This war on ‘whiteness’ is taking us backwards

Mohsin Hamid's The Last White Man is packed with all of today’s regressive, right-on prejudices.

Michael Collins

Topics Books Culture Identity Politics

A television production company once offered me the opportunity to black up for money, by repeating the experiment that brought John Howard Griffin to prominence with the book, Black Like Me, published in 1961. In 1959, Griffin started documenting his sojourn throughout the segregated southern states of America, while Jim Crow laws were still enforced, and with evidential prejudice a common occurrence for black Americans. Griffin was a white man who darkened his skin – with the aid of the drug methoxsalen – to temporarily experience life as a black man. His account became a magazine article, and later Black Like Me, which took its title from a line in a poem by Langston Hughes.

Had I taken up the offer, I would have been filmed in the north of England living with a black family, recording the ‘low level’ racism I was expected to encounter before returning, along with my natural pigmentation, to compare experiences.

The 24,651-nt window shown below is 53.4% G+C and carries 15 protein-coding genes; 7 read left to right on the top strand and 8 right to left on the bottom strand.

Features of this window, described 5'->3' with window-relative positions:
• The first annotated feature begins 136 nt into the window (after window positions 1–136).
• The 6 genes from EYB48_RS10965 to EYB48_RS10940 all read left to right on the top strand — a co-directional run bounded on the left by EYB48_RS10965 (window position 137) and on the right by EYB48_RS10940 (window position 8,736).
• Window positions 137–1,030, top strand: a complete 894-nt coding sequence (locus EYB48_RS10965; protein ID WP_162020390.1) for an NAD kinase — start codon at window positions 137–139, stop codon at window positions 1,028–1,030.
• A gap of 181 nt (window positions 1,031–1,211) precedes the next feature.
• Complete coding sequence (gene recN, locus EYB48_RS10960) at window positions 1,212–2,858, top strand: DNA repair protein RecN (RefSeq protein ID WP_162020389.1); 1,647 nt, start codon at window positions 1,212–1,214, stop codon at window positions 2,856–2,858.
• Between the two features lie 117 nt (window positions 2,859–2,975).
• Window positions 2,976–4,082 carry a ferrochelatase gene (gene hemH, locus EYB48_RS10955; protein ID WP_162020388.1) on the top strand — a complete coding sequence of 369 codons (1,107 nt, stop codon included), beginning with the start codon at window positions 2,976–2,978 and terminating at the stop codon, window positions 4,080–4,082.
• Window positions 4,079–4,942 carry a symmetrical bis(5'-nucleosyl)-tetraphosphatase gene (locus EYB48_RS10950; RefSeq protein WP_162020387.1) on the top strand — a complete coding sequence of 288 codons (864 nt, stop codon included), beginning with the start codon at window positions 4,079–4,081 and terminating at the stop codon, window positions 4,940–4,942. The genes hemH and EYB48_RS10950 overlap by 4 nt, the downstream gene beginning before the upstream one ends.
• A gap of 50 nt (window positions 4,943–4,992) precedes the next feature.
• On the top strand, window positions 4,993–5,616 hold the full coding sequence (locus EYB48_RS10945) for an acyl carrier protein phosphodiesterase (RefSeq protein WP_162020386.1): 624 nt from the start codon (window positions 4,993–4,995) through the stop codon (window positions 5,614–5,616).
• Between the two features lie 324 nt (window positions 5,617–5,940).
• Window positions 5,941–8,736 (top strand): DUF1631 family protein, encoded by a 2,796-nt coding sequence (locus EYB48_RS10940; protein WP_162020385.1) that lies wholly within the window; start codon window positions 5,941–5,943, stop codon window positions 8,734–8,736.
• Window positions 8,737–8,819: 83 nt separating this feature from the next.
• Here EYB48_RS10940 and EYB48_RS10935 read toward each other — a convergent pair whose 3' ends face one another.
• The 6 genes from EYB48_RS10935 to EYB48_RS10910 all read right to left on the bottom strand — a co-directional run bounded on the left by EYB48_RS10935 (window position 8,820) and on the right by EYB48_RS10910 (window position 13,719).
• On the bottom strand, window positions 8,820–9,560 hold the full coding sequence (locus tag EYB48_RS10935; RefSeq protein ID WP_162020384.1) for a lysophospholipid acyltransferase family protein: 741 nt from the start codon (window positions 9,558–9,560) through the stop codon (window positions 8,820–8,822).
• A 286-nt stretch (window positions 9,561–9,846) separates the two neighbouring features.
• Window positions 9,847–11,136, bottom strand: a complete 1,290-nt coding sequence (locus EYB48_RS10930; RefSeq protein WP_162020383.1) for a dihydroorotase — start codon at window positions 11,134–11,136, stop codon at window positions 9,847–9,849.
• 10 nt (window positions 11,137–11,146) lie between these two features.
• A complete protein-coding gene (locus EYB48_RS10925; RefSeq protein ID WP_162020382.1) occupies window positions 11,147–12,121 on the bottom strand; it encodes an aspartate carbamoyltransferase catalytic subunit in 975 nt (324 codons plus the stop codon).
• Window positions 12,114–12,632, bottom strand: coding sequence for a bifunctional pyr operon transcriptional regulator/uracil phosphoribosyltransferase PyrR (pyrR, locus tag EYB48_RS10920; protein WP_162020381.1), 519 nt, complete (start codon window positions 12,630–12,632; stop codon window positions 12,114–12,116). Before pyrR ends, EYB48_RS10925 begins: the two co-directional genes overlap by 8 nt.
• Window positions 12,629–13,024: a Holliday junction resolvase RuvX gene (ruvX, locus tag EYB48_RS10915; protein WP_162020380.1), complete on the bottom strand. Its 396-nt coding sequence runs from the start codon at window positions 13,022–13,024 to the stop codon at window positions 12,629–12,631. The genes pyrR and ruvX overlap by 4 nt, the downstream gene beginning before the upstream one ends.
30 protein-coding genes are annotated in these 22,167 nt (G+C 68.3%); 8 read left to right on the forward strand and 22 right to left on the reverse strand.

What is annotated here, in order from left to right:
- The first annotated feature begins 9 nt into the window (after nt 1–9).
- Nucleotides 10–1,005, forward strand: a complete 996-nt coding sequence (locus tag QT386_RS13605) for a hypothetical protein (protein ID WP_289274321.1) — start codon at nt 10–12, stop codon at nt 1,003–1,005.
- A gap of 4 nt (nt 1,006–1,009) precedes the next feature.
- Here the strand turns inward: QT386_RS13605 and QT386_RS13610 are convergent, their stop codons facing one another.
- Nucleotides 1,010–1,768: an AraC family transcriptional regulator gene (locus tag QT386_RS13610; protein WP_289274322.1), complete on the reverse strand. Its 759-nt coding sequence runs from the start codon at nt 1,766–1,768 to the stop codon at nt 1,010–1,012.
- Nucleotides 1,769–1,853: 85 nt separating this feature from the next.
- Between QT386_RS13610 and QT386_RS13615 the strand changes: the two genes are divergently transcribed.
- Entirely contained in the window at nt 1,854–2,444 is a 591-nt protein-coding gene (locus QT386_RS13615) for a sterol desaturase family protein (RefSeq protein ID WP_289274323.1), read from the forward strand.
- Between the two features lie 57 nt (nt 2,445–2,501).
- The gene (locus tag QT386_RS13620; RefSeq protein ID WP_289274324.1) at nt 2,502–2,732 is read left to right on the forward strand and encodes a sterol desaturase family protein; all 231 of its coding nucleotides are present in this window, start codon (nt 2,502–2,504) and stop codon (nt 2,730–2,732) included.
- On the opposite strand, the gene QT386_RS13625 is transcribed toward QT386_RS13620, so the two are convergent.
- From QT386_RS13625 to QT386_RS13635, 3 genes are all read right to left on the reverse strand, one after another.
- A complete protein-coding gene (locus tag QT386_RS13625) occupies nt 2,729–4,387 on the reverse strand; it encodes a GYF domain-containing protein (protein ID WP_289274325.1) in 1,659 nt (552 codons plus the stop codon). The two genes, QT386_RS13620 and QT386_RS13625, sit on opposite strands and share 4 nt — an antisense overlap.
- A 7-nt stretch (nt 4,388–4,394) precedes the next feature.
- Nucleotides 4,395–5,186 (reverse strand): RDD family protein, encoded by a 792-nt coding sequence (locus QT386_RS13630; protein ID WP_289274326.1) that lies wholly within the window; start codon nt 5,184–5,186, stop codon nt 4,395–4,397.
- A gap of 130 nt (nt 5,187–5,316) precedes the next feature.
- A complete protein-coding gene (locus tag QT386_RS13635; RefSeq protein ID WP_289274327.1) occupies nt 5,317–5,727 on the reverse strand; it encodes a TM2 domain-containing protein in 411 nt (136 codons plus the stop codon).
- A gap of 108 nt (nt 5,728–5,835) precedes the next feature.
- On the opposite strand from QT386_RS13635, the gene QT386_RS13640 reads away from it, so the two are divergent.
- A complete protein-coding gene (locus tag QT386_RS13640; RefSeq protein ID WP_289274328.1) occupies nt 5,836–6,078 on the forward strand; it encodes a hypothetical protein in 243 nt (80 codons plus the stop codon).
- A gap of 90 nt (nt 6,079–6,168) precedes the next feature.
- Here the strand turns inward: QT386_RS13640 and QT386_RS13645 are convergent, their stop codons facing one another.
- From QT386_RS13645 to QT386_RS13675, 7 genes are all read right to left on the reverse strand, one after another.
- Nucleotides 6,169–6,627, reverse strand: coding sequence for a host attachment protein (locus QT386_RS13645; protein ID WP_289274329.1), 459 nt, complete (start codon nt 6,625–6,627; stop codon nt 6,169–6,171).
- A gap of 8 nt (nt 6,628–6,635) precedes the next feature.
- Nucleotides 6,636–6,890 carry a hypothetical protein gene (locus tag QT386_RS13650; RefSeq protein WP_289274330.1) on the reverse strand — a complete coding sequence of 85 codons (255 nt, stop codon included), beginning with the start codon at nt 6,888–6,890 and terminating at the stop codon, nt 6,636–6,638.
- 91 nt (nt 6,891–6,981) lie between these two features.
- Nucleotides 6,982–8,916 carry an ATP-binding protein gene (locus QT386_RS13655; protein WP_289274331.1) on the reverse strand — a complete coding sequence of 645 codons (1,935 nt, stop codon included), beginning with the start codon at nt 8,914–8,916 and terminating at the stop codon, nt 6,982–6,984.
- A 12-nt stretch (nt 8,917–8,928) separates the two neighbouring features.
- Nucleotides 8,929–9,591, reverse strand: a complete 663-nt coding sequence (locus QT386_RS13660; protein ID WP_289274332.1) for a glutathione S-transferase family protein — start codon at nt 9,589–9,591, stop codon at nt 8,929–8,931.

My agent suggested the insurance premium would be extortionate. Had I seriously considered the project, I’d have been more concerned about how producers would pass off a bald white man – a natural redhead, with a natural sense of rhythm, no less – as black. Griffin embarked on similar assignments several times in his lifetime, which led to health issues but not skin cancer, which for a time was rumoured to have killed him. ‘The process has improved a lot’, I was assured by confident producers. Furthermore, they had previously succeeded in the same endeavour but without the drugs, and with an ageing cockney comic as the guinea pig. ‘We once turned Mike Reid into a Rasta’, they added.

Inevitably, there are more pressing concerns arising from such an undertaking, as well as matters that resonate long after Jim Crow went the way of cake-walking minstrels. What if your natural, whiter shade of pale pink doesn’t return? You’d be everything that Rachel Dolezal wants to be, and all that Shaun King claims to be, but it would be entirely superficial. Your new ethnicity would literally be skin deep. How would you react? How would others react to you?